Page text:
Advent: Day Fourteen – Lamb of God
The next day [John] saw Jesus coming toward him, and said, “Behold, the Lamb of God, who takes away the sin of the world!” —
The word “reindeer” often brings to mind images of sleighs, jingling bells and a kind-hearted, jolly old man who delivers Christmas gifts to children all over the world. But to the Nenets of Siberia, reindeer are much more than folklore—reindeer are life.
Nenets and their reindeer migrate more than 600 miles every year across northern Russia’s arctic tundra. Along this isolated journey, reindeer provide companionship, transportation and sustenance. Their meat is a source of nutrition. Hides are fashioned into clothing and shelter suitable for survival in one of the harshest climates on earth.
Reindeer also feature significantly in Nenet religious life. They’re sacrificed to keep peace with the spirits who rule creation, invoking good fortune. Twice a year, a white reindeer is offered in worship to Num, the spirit of the sky and creator of all things.
The Israelites understood the role of animal sacrifice in keeping peace with God. So when John the Baptist announced Jesus as “the Lamb of God, who takes away the sin of the world,” listeners likely thought of Passover. During this annual commemoration of Israel’s rescue from slavery in Egypt, an unblemished lamb was sacrificed as a reminder that God would save His people from judgment ( ).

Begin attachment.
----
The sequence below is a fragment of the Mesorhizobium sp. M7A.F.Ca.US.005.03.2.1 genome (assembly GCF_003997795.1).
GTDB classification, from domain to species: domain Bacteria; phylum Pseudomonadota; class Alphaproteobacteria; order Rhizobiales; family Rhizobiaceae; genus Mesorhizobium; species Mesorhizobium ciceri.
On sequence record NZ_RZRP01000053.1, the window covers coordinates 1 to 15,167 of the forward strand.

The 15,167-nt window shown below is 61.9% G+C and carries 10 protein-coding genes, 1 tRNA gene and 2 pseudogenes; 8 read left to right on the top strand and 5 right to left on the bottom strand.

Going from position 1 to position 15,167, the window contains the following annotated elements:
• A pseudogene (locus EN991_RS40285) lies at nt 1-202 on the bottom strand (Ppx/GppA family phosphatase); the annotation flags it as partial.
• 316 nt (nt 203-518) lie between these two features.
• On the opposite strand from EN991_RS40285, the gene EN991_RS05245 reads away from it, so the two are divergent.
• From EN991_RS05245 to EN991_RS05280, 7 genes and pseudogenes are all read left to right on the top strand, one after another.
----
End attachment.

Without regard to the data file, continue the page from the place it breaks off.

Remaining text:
From the beginning of human history, sin devastated creation and forged a relational chasm between God and people. Could Jesus really remove sin? And without it, could all of creation and humanity be healed and restored to full relationship with God?
Yes! Jesus, the Lamb of God, was born to rescue us from every effect of sin and death. His willing sacrifice leads us to life and makes all things new. The book of Isaiah paints a picture of the renewal Jesus makes possible. The desert rejoices and blossoms (). Mountains and hills sing, and trees clap their hands ( ). Predator and prey dwell together in peace, and a little child—the one we know as Christ, the perfect Lamb of God—leads our way home to God ( ).
Thank God today for the gift of life made possible through Christ’s death and resurrection. Pray for the more than two billion people on earth still waiting to hear that Jesus is making all things new.
We are so thankful for our friends at Frontier Fellowship. They have created this Advent devotional series, and have graciously allowed us to share it with you. For more information about their ministry, visit them online here.